Sistersville agrees to county collaboration
Sistersville City Council unanimously agreed at their Aug. 11 meeting to support the idea of quarterly meetings of government officials in Tyler County to share ideas.
The concept was presented by Alexander Lloyd King who said he had observed, particularly as a reporter, that separate municipalities could greatly benefit from quarterly meetings to share ideas.
He asserted that they have enough in common to offer guidance, opinions, and new perspective. No official action would be taken at the meetings, so therefore they would not need to be posted.
King envisions a first meeting to be held in January 2015, including all pertinent parties such as mayors, recorders, treasurers, clerks, council members, board members commission members, volunteers, prosecuting attorney, law enforcement, etc.
King said he would work closely with those willing to take part and continue to work as an organizer until the coalition is well formed.
“I think it’s a good idea,” said Mayor Bill Rice. He cited learning at a water meeting in Middlebourne that they have to have a backup plan for their water system.
“They already approved it at Paden City and it’s on the agenda tonight at Middlebourne,” said King. Middlebourne did approve the measure.
Also, King brought another matter before council. He talked of a written complaint he filed with the city in February. Nine days after initially meeting with Councilmen Mark Klages and Phil Konopacky, King was suspended without pay from his job as a reporter for the Tyler Star News, then eventually terminated.
King asserted the city is not certain of the possibility or scope of a past or ongoing leak that made the complaint known to his employer, the Tyler Star News. He asked that council take appropriate steps to begin an investigation into the matter and that the city draft a formal inquiry seeking the identity of who leaked it to the newspaper. Then, he said, the city can determine if any action should be taken on the person or persons.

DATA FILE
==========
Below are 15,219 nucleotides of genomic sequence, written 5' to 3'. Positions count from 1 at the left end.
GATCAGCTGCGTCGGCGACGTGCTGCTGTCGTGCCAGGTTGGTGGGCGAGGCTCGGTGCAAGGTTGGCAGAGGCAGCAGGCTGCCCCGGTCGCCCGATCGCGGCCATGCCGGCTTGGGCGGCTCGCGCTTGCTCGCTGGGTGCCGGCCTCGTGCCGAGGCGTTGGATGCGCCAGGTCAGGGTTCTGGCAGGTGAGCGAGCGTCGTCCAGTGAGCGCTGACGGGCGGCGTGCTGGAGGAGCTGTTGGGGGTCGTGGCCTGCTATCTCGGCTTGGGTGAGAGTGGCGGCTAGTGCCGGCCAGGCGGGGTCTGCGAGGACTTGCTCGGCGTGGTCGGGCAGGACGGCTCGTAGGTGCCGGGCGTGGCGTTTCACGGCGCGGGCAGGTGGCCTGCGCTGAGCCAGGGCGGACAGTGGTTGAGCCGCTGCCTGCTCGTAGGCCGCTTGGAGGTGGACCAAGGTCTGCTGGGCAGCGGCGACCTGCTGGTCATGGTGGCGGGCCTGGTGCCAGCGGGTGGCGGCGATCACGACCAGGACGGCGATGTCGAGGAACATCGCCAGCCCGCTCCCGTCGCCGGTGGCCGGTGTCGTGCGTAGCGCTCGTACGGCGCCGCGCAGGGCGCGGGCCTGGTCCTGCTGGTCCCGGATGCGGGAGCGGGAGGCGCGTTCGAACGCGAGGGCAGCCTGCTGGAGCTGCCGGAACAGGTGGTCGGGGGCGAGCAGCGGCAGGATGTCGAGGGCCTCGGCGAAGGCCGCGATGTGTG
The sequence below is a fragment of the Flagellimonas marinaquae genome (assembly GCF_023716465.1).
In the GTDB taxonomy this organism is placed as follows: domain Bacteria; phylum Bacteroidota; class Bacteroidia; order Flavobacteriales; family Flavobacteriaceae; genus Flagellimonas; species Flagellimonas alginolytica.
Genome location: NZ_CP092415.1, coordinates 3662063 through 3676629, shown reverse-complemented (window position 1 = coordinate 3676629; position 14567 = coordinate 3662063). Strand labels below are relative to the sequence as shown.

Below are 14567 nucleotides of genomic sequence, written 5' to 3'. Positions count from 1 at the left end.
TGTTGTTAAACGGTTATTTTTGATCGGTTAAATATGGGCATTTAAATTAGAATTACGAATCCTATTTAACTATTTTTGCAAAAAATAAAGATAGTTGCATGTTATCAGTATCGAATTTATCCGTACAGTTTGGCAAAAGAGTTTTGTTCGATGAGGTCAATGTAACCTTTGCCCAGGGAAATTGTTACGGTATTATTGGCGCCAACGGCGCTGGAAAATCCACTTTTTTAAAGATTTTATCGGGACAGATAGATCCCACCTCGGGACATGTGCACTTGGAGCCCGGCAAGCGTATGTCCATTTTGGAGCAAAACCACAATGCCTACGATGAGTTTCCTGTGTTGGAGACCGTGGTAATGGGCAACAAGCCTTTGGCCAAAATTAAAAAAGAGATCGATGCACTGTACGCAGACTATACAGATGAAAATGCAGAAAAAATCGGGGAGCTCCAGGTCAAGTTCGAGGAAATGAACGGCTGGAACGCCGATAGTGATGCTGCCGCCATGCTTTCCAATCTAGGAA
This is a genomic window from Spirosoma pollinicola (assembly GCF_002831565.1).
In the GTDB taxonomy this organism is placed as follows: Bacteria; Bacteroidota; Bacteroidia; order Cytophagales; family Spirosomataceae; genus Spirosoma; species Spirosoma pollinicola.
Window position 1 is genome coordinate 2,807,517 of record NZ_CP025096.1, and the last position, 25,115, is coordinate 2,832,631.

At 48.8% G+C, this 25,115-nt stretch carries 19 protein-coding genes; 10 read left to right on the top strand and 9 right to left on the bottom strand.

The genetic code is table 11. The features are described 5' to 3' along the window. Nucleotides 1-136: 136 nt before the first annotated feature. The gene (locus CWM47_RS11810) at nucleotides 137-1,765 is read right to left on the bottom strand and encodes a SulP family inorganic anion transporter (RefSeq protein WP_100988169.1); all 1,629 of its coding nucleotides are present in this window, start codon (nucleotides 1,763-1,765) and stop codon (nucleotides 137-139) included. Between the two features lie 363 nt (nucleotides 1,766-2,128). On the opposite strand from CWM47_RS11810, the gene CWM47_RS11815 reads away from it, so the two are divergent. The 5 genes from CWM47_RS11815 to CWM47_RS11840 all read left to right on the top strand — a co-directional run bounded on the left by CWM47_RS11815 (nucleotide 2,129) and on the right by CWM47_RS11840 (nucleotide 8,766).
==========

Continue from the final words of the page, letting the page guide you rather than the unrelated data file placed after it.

After City Attorney Carolyn Flannery began to say a question of wrongful discharge should not be posed to the city, but the employer, Jim King, Alex King’s father, asked. “Is the city going to assist us in finding out how the leak happened?”
“We need to kind of put this to rest, so we need to go into executive session,” said Flannery. At the end of other business, council went into executive session with the Kings. After the executive session that lasted about an hour, taking the meeting near the 11 p.m. mark, council took no action and adjourned.
In another matter, council unanimously approved the first reading of an ordinance to amend court costs to include an equipment fee of $20, added to all violations except municipal parking. The proceeds of this fee are only to be used for the purchase of equipment, deemed reasonable and necessary, for law enforcement officials.